At our Annual June Fowell Dinner for Year 12 Grammarians and their mothers (and mother figures) on Thursday 16 May, we celebrated the legacy of June Fowell, a well-known and respected member of MGGS staff for thirty years, and Head of the Religious Education Department from 1992 to her passing in 2001. June is described as a statuesque woman with a sense of presence, a powerful intellect, desire for life and an often-acerbic sense of humour. June was a lover of the outdoors, travelling and camping often with her parents. Sadly, while June was attending college her mother fell ill and passed away. June continued the legacy of her mother’s bold and carefree nature, travelling the world to remote places. Miss June Fowell took on a pastoral role upon her arrival at MGGS, holding such roles as a Boarding House mistress, Year 12 Co-ordinator, House Tutor of Mungo, and running the Duke of Edinburgh Award Scheme. She travelled with students to Malaysia, New Guinea and Central Australia. We celebrate June Fowell, and all our mothers and mother-figures and the power of female mentorship at this special event every year. 

Our guest speaker, Old Grammarian Perri Rea (2013),  a Veterinary Neurology/Neurosurgery Resident at Animal Referral Hospital Brisbane, delighted the audience with her story. After graduating from MGGS in 2013 and being accepted into a Bachelor of Veterinary Science at James Cook University, Perri decided to take the jump and move to Townsville, Queensland. Here she spent five years studying to become a veterinarian, graduating in 2018. As a new graduate, Perri decided to swap the heat for the cold fresh air of Tasmania, where she worked at a mixed animal practice. In this role she was required to treat companion animals, livestock, zoo animals, shelter animals, and plenty of local wildlife. Whilst here, Perri was also involved in founding the first ‘Pets in the Park’ Launceston, a charity which provides free veterinary care to homeless and housing-insecure people. An intrepid spirit, just like June Fowell!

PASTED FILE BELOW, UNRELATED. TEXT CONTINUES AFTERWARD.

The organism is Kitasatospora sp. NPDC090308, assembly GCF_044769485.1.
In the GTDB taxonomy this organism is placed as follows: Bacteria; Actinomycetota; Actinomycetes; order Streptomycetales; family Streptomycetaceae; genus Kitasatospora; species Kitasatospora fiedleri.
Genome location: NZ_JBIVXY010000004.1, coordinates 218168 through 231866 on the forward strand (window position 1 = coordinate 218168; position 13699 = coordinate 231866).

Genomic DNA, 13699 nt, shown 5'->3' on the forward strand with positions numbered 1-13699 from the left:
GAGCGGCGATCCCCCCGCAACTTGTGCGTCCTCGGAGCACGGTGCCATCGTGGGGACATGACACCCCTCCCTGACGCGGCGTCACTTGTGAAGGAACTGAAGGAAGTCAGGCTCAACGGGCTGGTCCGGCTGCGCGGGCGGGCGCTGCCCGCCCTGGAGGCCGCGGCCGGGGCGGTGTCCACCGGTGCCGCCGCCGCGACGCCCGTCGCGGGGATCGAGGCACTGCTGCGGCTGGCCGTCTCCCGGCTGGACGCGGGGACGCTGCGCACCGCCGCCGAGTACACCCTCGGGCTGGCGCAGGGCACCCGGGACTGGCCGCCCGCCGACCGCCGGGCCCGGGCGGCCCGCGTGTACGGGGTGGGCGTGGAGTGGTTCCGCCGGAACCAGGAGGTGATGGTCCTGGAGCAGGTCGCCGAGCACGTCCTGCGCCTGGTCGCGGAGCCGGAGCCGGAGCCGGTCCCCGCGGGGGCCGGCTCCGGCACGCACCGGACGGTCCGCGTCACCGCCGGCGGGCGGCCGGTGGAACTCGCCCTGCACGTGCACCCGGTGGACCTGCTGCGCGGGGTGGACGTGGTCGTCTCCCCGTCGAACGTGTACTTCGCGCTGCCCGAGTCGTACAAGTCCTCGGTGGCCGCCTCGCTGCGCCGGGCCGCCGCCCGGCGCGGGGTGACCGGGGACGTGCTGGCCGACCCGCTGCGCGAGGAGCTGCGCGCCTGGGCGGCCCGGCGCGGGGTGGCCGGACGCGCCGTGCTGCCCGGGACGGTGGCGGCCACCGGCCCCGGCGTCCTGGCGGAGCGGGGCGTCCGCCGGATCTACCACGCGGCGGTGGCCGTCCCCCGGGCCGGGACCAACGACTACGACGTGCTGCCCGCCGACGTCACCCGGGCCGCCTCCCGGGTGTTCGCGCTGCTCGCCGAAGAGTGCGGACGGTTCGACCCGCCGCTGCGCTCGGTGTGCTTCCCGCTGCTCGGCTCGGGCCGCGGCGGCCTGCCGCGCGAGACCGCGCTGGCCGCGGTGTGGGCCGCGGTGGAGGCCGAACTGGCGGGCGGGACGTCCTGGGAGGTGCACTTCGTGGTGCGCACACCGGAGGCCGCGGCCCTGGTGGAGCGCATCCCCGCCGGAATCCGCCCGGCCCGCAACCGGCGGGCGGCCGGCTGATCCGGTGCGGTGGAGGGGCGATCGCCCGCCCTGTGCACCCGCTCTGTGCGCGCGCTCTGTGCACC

In closing, a reminder to all to continue supporting your daughters to wear their unform with pride, arrive at School on time and apply themselves to their learning. The importance of routine and structure at home and School cannot be underestimated. It sets young people up for success!

Yours in learning,

Dr Toni E Meath